The truth is, Elon Musk is the architect of his own downfall. He made the impulse decision to acquire Twitter, and in no time, he laid off most of the company’s workforce and has been micro-managing those who have remained.
Other controversial decisions have included kicking top journalists off Twitter and banning users from posting links to other social media sites on the platform. These decisions have sparked concerns that he is undermining principles of free speech.
But most of all, they have seriously damaged Musk’s reputation. I also suspect that many people have lost respect for him. And with masses of Twitter users leaving the platform for rivals such as Mastodon, people are losing respect for the companies under his leadership.
Musk is one of the greatest innovators of our time – that much is certain. But I’d argue that he’s not the best communicator, as the chaotic scenes at Twitter have shown over the past few weeks.
It certainly doesn’t seem like he values the importance of effective communication, because he made the decision to fire Twitter’s comms team along with other departments. He did the same thing at Tesla in 2020, his rationale being that he doesn’t agree with “manipulating public opinion”.
The support of an exceptional team of public relations and communications professionals is fundamental at multibillion-dollar corporations like Twitter and Tesla, whose decisions are closely monitored by the media.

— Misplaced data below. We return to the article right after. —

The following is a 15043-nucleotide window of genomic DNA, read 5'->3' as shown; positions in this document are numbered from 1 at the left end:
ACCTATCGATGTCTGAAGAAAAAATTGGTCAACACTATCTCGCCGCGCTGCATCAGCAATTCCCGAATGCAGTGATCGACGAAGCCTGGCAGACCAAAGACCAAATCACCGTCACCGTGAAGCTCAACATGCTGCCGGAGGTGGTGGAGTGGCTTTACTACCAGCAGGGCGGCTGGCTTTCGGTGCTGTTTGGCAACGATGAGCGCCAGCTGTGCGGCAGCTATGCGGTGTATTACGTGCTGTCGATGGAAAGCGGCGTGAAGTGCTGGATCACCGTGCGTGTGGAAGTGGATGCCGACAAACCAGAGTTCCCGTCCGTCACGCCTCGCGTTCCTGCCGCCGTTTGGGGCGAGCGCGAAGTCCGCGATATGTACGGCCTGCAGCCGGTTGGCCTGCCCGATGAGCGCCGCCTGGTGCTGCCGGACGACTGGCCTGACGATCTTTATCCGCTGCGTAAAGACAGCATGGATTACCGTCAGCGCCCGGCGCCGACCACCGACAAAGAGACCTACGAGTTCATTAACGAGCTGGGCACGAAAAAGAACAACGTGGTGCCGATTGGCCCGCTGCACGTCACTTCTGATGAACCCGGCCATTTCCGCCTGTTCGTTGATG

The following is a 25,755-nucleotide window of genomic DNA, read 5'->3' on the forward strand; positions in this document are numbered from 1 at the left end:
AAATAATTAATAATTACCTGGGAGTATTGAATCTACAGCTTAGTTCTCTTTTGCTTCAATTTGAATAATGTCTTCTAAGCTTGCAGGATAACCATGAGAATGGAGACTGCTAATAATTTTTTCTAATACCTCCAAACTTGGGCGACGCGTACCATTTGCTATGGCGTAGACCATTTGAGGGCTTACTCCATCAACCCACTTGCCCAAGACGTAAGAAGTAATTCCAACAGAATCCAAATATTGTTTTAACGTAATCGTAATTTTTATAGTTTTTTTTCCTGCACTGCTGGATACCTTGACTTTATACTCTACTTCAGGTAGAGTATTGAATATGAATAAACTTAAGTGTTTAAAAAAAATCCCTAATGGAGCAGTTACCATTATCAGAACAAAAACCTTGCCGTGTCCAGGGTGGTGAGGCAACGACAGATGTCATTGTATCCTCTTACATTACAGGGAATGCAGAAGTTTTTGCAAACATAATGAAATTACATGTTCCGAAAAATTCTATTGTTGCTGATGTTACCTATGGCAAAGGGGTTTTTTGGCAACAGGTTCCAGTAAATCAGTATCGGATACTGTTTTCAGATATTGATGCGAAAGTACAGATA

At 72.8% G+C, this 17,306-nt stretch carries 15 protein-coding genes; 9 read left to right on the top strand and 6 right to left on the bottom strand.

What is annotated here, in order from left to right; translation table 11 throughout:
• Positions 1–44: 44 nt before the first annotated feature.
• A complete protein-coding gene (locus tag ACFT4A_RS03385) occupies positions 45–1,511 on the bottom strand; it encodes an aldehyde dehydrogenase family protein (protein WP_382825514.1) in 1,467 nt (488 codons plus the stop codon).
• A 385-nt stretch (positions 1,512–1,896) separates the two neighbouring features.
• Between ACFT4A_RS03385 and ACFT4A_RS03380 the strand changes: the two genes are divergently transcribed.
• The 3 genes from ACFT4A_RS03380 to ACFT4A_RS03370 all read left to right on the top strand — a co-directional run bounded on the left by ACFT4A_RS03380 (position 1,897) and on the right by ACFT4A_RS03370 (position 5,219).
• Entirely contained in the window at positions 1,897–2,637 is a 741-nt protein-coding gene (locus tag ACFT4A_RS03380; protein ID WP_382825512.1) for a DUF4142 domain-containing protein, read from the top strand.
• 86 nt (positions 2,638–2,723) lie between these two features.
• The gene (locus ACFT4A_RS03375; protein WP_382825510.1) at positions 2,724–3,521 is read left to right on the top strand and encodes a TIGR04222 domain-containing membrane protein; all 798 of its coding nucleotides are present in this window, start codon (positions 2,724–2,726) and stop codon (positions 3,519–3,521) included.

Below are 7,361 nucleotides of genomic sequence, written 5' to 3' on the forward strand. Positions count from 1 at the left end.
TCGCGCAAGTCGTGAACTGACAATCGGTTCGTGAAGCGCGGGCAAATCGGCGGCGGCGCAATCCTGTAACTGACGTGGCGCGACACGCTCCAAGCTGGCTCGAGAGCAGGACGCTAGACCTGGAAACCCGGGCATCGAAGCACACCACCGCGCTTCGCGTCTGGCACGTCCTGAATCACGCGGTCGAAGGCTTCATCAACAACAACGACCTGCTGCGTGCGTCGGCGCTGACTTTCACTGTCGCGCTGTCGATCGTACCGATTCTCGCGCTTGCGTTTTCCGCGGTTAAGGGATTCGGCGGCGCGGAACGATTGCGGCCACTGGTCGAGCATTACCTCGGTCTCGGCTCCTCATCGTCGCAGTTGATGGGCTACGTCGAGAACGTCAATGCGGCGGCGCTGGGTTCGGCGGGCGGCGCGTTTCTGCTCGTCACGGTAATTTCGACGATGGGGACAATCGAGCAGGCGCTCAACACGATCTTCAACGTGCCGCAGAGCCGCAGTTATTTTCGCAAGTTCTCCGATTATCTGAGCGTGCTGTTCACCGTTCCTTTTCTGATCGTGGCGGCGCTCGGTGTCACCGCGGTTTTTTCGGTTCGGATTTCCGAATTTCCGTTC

But recently, Musk has surrounded himself with many people who are far too afraid to tell him the truth. So, I doubt anyone at Twitter would have felt confident enough to advise against making certain decisions that have caught the eye of the press – and, indeed, the whole world.
Happy employees who feel empowered to do their jobs contribute to the overall success of companies. And a solid PR team, in particular, allows businesses and their leaders to set a narrative in all types of communications – something Musk has been missing out on.
They’d guide him on what he says and does, rather than manipulate his words and actions. PR professionals would have his best interests at heart.
A PR team may have advised him of the pros and cons of using Twitter polls to influence changes to corporate policy. Impulse decisions and statements similar to this can negatively influence companies, their finances and their reputations.
Musk is not the first successful person to face public criticism, and will not be the last. Many other famous individuals, including actors and social-media influencers, have had similar struggles in the past and have managed to overcome them with the help of a dedicated and supportive PR team.
Unfortunately, Musk seems to have a habit of saying and doing controversial things, and he certainly hasn’t learned his lesson over the years.
Musk needs to urgently take the leap and hire a PR team to avoid the risk of jeopardising the future of his companies. Time is running out.
Grig Richters is founder and chief executive of XWECAN